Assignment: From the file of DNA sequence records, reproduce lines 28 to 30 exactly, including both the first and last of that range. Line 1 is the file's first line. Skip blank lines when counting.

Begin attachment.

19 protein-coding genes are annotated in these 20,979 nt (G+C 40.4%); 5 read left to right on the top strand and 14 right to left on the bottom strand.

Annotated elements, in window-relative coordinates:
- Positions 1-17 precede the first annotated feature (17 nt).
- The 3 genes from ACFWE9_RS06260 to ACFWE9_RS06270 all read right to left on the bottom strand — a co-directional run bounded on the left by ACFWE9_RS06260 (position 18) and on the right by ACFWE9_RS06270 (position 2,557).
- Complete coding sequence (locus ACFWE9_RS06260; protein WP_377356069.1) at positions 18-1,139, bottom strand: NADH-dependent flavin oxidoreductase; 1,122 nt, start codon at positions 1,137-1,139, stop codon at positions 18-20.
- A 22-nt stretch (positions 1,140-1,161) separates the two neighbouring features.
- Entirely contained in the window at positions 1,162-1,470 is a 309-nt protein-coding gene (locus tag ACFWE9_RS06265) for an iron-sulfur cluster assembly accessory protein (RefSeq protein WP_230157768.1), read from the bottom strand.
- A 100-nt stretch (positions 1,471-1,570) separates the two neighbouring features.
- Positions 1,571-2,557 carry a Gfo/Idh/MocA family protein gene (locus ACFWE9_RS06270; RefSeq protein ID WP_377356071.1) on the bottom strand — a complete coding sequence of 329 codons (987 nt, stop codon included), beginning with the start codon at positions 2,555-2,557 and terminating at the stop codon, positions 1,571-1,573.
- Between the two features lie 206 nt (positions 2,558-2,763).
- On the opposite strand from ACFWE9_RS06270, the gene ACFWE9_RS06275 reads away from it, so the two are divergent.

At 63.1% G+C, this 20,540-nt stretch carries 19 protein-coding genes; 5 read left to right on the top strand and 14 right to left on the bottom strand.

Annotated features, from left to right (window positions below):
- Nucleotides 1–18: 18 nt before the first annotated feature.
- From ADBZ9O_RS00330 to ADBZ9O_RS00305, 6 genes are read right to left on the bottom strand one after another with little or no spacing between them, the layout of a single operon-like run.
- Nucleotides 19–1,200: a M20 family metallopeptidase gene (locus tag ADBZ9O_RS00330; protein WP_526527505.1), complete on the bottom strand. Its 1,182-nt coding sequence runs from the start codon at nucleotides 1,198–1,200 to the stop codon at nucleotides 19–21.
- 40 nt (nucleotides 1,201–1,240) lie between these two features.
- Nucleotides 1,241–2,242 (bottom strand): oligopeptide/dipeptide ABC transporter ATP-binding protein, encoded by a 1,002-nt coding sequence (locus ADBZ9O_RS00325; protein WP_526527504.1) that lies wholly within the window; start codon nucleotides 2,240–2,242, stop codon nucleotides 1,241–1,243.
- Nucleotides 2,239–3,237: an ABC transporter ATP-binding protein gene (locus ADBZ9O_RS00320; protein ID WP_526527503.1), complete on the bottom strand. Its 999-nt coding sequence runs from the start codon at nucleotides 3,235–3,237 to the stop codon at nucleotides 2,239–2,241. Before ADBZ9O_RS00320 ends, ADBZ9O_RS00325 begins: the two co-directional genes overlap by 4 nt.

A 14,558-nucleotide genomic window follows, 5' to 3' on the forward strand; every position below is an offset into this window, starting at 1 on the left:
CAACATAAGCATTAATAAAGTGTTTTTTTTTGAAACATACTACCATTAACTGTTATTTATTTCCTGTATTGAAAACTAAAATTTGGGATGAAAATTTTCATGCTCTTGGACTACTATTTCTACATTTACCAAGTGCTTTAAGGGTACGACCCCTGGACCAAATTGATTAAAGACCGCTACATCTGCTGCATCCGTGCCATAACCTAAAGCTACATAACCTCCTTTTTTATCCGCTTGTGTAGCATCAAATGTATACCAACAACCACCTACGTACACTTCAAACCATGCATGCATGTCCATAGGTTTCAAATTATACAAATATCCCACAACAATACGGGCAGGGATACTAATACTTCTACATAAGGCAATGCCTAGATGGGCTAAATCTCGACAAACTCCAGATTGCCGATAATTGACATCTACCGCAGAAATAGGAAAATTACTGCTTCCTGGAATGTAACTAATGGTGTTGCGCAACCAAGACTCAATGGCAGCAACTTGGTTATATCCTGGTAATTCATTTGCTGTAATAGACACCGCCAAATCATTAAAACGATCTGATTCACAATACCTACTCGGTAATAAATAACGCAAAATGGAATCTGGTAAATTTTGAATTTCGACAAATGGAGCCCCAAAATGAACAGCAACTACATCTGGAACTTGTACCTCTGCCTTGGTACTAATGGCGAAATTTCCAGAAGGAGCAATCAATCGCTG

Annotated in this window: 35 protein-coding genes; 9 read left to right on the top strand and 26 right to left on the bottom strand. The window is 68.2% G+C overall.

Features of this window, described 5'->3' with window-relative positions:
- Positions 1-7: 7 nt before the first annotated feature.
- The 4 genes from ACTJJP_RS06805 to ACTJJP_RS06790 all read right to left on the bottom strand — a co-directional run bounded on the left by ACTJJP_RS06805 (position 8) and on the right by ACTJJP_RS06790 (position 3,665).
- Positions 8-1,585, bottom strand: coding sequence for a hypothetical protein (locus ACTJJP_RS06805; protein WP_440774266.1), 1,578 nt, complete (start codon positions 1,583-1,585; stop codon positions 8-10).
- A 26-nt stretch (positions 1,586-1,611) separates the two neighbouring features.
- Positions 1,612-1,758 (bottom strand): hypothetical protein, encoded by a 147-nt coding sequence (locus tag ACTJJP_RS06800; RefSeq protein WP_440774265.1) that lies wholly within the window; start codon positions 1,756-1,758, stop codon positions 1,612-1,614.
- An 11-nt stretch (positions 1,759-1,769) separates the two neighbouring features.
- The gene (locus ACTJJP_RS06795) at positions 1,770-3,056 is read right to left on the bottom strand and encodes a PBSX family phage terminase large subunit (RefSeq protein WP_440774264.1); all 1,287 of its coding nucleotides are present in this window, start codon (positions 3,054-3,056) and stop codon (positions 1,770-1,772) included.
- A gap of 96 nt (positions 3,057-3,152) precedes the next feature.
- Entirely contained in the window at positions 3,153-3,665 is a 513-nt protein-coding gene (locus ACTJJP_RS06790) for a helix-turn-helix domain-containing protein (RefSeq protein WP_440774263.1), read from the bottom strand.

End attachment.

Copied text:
- Positions 1,612-1,758 (bottom strand): hypothetical protein, encoded by a 147-nt coding sequence (locus tag ACTJJP_RS06800; RefSeq protein WP_440774265.1) that lies wholly within the window; start codon positions 1,756-1,758, stop codon positions 1,612-1,614.
- An 11-nt stretch (positions 1,759-1,769) separates the two neighbouring features.
- The gene (locus ACTJJP_RS06795) at positions 1,770-3,056 is read right to left on the bottom strand and encodes a PBSX family phage terminase large subunit (RefSeq protein WP_440774264.1); all 1,287 of its coding nucleotides are present in this window, start codon (positions 3,054-3,056) and stop codon (positions 1,770-1,772) included.